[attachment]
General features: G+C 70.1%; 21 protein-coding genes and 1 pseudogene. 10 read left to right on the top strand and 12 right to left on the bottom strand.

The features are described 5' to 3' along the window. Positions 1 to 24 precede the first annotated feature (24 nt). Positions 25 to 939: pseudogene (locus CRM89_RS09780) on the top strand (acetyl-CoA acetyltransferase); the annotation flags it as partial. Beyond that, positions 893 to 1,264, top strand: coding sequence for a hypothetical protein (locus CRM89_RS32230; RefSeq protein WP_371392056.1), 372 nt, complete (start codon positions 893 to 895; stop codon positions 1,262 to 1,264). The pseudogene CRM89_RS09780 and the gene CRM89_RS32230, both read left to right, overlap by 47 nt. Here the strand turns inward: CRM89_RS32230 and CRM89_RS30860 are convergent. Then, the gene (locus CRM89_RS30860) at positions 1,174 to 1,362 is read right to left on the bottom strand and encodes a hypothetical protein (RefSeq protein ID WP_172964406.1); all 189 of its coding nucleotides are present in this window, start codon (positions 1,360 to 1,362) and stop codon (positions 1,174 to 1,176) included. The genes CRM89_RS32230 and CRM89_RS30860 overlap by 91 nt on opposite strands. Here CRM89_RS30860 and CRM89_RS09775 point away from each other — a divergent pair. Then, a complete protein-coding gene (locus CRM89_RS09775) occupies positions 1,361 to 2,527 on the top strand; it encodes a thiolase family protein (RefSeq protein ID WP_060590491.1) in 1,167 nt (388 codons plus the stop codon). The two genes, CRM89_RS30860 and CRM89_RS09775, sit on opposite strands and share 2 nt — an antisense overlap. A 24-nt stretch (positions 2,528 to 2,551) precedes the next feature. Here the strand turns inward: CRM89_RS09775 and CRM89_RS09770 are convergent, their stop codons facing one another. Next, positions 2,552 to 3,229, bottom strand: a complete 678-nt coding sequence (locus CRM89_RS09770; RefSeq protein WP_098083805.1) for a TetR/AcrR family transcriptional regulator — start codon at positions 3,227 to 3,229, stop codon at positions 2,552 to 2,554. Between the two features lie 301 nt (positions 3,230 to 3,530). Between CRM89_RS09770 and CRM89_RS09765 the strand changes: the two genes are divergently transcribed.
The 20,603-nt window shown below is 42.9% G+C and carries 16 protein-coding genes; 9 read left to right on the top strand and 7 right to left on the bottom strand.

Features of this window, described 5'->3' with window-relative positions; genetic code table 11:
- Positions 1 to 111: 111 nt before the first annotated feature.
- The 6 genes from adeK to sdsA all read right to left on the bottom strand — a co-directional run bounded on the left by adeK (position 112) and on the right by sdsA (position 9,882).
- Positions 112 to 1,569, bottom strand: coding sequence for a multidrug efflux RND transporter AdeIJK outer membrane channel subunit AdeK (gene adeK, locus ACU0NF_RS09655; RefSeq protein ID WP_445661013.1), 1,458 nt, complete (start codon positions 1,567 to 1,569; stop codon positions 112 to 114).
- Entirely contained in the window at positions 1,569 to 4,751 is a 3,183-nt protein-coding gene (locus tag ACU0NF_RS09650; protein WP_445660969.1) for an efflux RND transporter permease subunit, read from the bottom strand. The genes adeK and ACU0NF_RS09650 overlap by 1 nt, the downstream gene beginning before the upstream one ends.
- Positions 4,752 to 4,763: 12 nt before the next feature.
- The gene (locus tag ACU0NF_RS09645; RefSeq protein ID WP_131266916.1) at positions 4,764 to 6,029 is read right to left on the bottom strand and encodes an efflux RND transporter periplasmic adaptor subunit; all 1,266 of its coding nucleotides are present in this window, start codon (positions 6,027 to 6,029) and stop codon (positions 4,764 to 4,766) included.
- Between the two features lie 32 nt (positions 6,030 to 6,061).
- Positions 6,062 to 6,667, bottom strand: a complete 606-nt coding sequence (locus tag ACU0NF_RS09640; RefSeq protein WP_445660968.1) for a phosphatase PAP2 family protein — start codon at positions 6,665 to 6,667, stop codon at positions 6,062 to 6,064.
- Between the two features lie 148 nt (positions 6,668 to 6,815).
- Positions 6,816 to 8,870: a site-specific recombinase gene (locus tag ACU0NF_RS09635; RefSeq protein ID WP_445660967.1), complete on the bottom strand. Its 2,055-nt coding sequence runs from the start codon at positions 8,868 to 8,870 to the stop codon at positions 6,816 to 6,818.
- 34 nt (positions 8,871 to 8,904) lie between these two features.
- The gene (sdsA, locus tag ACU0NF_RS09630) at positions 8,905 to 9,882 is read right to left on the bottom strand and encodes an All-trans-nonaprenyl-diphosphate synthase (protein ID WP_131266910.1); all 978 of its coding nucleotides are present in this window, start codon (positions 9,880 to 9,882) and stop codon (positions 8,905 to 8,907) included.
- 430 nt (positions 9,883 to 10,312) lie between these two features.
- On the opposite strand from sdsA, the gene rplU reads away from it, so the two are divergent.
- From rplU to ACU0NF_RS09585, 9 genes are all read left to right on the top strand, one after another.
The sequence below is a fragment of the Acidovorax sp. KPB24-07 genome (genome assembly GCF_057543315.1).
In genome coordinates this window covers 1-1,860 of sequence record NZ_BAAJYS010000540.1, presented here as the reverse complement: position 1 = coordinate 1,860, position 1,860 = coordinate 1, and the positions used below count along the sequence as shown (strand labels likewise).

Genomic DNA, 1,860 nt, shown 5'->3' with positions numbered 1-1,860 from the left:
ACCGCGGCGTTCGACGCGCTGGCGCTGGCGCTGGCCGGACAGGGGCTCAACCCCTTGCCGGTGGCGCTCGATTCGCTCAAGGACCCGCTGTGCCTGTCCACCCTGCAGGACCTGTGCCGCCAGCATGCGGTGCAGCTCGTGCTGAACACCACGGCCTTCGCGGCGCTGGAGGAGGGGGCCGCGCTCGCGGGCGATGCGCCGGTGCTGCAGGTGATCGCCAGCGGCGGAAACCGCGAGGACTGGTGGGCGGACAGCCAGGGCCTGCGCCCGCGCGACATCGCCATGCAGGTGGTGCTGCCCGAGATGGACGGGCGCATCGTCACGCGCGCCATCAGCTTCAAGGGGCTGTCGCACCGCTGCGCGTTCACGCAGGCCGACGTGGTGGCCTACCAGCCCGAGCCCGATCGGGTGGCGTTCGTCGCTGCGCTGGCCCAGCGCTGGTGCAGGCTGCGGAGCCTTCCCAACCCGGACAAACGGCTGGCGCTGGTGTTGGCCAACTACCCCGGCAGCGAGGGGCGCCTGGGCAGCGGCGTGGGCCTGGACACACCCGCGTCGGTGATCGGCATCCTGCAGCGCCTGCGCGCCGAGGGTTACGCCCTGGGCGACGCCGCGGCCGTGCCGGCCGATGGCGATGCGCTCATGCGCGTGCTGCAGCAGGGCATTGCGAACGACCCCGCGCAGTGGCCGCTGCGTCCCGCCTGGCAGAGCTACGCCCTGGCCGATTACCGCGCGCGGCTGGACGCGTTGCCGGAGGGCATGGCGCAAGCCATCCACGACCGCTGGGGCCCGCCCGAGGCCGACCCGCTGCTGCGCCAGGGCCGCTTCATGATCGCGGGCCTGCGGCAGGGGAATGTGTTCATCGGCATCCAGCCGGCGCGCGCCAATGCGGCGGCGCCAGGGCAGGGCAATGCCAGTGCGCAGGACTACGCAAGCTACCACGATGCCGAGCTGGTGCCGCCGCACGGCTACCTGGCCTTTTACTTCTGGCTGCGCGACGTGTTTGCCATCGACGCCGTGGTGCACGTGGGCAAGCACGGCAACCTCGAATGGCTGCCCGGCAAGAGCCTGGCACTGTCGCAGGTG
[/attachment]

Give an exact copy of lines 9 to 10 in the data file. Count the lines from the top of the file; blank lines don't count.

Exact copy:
- Positions 4,752 to 4,763: 12 nt before the next feature.
- The gene (locus tag ACU0NF_RS09645; RefSeq protein ID WP_131266916.1) at positions 4,764 to 6,029 is read right to left on the bottom strand and encodes an efflux RND transporter periplasmic adaptor subunit; all 1,266 of its coding nucleotides are present in this window, start codon (positions 6,027 to 6,029) and stop codon (positions 4,764 to 4,766) included.